Slug Science Moves Forward an Inch
In response to hounding from some of my students, I have been trying to move the science portion of the project forward. That has required some hard thinking about the short-term goals of the project, and how to approach them. For a project that involves neurobiology, the biggest gap is a dearth of information regarding the layout of the nervous system Although there is some literature on Sacoglossan anatomy, the description of the nervous system stops at the circumesophageal nerve ring. It is time to know more.
In order to understand the nervous system, we need to do some staining and microscopy. That would be significantly easier if the animals could be observed in wholemount, rather than having to dissect or section them. But the adults are too big! Juveniles, however, would be perfect, but how to obtain them?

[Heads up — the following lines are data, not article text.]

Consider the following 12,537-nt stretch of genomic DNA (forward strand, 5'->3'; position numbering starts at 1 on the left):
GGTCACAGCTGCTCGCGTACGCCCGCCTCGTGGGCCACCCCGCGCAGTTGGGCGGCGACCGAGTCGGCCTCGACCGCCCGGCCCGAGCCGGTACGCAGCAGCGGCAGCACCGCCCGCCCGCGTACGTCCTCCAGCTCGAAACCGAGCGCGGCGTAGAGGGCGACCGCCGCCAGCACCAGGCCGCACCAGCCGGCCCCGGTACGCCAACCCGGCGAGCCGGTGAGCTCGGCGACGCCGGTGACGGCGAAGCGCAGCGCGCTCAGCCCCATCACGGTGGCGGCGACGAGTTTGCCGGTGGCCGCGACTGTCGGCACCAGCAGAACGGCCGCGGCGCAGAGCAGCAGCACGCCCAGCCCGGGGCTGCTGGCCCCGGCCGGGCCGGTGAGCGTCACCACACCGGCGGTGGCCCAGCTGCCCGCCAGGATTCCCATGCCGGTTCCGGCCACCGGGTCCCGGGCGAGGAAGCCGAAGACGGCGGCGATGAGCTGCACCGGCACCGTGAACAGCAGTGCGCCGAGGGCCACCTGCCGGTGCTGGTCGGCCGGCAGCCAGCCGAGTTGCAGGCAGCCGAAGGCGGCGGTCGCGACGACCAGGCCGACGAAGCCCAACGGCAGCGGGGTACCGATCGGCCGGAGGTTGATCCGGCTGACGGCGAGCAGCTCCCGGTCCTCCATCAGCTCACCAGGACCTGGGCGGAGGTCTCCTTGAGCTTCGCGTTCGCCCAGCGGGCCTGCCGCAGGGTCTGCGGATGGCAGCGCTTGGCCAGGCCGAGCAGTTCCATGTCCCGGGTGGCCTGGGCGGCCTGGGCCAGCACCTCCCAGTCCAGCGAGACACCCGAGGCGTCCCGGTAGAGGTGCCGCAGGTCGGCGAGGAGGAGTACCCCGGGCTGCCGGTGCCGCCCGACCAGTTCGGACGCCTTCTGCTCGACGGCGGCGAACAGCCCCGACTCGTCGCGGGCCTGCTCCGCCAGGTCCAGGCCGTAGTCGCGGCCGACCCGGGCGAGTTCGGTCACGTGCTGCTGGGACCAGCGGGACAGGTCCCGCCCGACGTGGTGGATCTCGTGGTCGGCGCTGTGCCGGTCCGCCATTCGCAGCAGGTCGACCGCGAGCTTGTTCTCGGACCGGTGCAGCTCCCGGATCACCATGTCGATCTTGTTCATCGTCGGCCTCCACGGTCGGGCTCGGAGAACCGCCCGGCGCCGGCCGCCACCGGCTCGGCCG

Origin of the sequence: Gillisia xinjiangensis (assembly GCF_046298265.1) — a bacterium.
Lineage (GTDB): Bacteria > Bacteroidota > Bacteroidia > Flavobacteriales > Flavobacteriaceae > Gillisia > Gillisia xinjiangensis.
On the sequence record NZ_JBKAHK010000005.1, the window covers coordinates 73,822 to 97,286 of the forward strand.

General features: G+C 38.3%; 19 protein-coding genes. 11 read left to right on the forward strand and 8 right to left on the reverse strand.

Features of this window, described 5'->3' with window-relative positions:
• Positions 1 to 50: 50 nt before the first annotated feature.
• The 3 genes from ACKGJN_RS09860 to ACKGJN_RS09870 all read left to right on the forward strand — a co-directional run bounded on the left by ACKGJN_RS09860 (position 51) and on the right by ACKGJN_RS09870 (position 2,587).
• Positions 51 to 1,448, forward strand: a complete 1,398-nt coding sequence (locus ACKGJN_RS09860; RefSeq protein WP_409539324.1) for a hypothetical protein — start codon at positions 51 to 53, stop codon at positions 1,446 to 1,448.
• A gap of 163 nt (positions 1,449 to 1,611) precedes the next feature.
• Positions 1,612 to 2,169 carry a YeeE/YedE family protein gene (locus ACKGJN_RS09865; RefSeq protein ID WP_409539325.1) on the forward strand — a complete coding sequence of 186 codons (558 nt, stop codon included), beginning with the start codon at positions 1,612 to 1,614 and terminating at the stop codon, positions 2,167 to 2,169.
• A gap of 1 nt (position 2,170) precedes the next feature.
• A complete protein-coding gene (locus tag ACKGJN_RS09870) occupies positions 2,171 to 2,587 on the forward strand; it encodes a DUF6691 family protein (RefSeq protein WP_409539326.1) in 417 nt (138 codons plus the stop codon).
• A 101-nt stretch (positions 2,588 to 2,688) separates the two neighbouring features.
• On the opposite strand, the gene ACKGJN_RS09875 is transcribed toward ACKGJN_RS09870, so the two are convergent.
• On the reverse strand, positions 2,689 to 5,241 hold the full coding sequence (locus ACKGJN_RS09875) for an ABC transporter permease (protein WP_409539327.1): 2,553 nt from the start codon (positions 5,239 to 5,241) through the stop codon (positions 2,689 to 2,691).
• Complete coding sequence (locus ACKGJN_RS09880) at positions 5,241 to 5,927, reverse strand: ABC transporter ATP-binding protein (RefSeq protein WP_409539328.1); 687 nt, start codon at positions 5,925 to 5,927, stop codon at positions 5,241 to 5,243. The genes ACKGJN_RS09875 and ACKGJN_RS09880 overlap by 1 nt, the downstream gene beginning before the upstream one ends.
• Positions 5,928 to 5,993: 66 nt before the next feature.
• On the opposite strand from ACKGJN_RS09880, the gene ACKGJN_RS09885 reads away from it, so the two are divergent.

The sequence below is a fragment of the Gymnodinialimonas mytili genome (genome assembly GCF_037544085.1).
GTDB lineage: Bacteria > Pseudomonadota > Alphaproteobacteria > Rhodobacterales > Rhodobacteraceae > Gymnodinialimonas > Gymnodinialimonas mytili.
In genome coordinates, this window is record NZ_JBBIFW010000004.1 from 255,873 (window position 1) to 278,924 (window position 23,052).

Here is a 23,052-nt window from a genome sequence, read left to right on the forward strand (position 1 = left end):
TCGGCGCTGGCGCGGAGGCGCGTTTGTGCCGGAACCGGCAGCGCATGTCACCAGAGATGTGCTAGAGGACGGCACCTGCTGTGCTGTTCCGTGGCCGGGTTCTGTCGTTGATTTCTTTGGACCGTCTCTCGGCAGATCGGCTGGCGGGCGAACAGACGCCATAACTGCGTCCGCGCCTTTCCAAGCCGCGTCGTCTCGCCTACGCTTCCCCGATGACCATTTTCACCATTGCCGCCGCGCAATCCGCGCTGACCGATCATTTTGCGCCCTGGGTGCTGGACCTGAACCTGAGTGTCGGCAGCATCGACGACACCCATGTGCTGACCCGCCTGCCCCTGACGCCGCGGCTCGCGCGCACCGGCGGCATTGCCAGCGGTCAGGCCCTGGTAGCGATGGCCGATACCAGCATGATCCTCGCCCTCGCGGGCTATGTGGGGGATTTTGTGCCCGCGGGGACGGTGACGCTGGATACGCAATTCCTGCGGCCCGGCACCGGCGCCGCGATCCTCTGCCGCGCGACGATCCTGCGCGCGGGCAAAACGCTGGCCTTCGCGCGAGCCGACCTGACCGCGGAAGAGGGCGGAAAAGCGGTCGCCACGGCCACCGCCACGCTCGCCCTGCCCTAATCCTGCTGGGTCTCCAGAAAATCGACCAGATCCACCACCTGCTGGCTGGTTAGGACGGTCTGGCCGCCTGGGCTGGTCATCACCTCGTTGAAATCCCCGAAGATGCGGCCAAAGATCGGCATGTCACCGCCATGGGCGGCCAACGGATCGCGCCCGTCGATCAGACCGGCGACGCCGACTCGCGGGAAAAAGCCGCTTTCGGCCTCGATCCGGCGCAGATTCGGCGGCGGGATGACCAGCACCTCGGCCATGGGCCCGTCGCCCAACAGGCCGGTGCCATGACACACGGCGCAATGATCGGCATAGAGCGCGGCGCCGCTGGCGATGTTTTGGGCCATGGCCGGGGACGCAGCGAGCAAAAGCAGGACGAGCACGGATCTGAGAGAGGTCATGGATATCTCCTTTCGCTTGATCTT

It took a little while, but it dawned on me that we could make juveniles. The slugs are laying egg masses regularly, and they are developing perfectly well. On top of that, the veligers are lecithotrophic and settle on Bryopsis in less than a week! We just need to collect egg masses and grow them out in dishes, and then provide conditions for settling.
Egg mass in a dish: Check!
Incubator to maintain a constant temperature. Unfortunately, the one we have available does not like to hold 26 degrees C, so a bookshelf in the office will have to do.
The good news is that the embryos do not seem to mind the conditions in the office, and are developing nicely. Photos and videos to follow.